News by Julie
Coming soon to a screen near you…
Find out which adapted screen plays are making their way to your TV screens and cinemas.
15th June – Ian McEwan’s On Chesil Beach, the story of a wedding night nightmare, starring Saoirse Ronan from Lady Bird. You might also remember Ronan as the tale telling little sister in the film adaptation of McEwan’s Atonement.
13st August – Sarah Waters’ The Little Stranger, a country side doctor is called to the crumbling estate of Hundreds Hall in rural Warwichshire, only to find a family in conflict and himself entangled. Waters at her spookiest. Charlotte Rampling plays the creepy lady of the manor, Mrs Ayres.
28th September – Boy Erased by Garrard Conley tells the true story of the son of a baptist preacher who is forced to go into a gay conversion program by his religious parents (played by Nicole Kidman and Russell Crowe).
19th October – Where’d You Go Bernadette by Maria Semple. Opinionated genius architect mum Bernadette disappears one day and it’s up to her daughter Bee to track her down. Based on the bestselling, very funny book and starring Cate Blanchett.
25th December – Mary Poppins by P.L. Travers. I’d forgotten that this was actually a book before becoming a classic children’s film. Can anyone beat Julie Andrews?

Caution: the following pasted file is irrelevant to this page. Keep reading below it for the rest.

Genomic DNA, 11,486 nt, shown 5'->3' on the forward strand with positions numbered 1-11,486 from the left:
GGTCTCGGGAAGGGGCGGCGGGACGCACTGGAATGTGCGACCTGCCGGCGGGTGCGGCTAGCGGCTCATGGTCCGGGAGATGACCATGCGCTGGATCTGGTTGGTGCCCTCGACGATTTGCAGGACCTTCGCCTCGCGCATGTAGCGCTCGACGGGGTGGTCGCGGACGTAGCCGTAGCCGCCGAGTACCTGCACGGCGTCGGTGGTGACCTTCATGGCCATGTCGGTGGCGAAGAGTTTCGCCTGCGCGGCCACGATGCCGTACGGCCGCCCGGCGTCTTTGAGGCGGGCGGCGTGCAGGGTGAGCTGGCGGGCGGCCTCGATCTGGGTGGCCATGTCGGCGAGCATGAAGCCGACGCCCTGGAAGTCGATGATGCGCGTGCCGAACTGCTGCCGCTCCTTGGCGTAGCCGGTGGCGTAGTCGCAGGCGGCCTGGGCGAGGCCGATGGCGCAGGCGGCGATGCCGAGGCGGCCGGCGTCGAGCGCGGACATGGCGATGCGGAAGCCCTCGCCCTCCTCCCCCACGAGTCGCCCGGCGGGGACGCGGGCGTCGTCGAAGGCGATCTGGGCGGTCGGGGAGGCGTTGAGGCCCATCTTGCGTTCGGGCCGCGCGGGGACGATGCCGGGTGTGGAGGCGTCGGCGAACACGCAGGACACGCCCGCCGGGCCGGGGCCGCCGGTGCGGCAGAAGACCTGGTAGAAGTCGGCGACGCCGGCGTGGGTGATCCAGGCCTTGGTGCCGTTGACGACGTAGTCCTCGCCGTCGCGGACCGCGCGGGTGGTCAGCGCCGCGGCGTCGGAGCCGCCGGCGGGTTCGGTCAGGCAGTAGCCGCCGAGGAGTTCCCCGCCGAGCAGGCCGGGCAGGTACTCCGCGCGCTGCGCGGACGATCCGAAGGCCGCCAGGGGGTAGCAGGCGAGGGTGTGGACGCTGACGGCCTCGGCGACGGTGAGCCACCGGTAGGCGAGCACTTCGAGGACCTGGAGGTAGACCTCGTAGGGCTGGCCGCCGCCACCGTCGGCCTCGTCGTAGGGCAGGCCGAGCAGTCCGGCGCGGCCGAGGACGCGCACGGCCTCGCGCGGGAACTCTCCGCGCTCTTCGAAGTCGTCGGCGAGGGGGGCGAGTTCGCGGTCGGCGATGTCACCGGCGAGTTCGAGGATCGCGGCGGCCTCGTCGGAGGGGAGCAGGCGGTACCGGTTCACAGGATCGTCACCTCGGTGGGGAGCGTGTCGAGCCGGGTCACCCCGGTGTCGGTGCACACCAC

Date TBC – Ray Bradbury’s dystopian classic Fahrenheit 451. About a society where books are forbidden and where firemen burn the books of those who don’t obey. You’ll find it on HBO.
Date TBC – The Guernsey Literary and Potato Peel Pie Society by Annie Barrows and Mary Ann Shaffer. If you crave a dose of feel good, this film, based on a post Second World War story about an author who starts to correspond with a group of Guernsey inhabitants, should do.
Date TBC – In The Bell Jar, Sylvia Plath masterfully draws us into the mental break down of Esther Greenwood. Plath’s only novel is widely regarded as a roman a clef where the main character is Plath herself. Plath committed suicide only a month after it’s UK publication.
Date TBC – Bel Canto by Ann Pratchett describes a failed kidnapping in an unnamed South American country. While hostage negotiations take place, unexpected relationships are formed between the hostages and their captors.
I’m tempted to read McEwan’s On Chesil Beach and to dive into Plath’s The Bell Jar ahead of the film releases. Which ones will you pick up?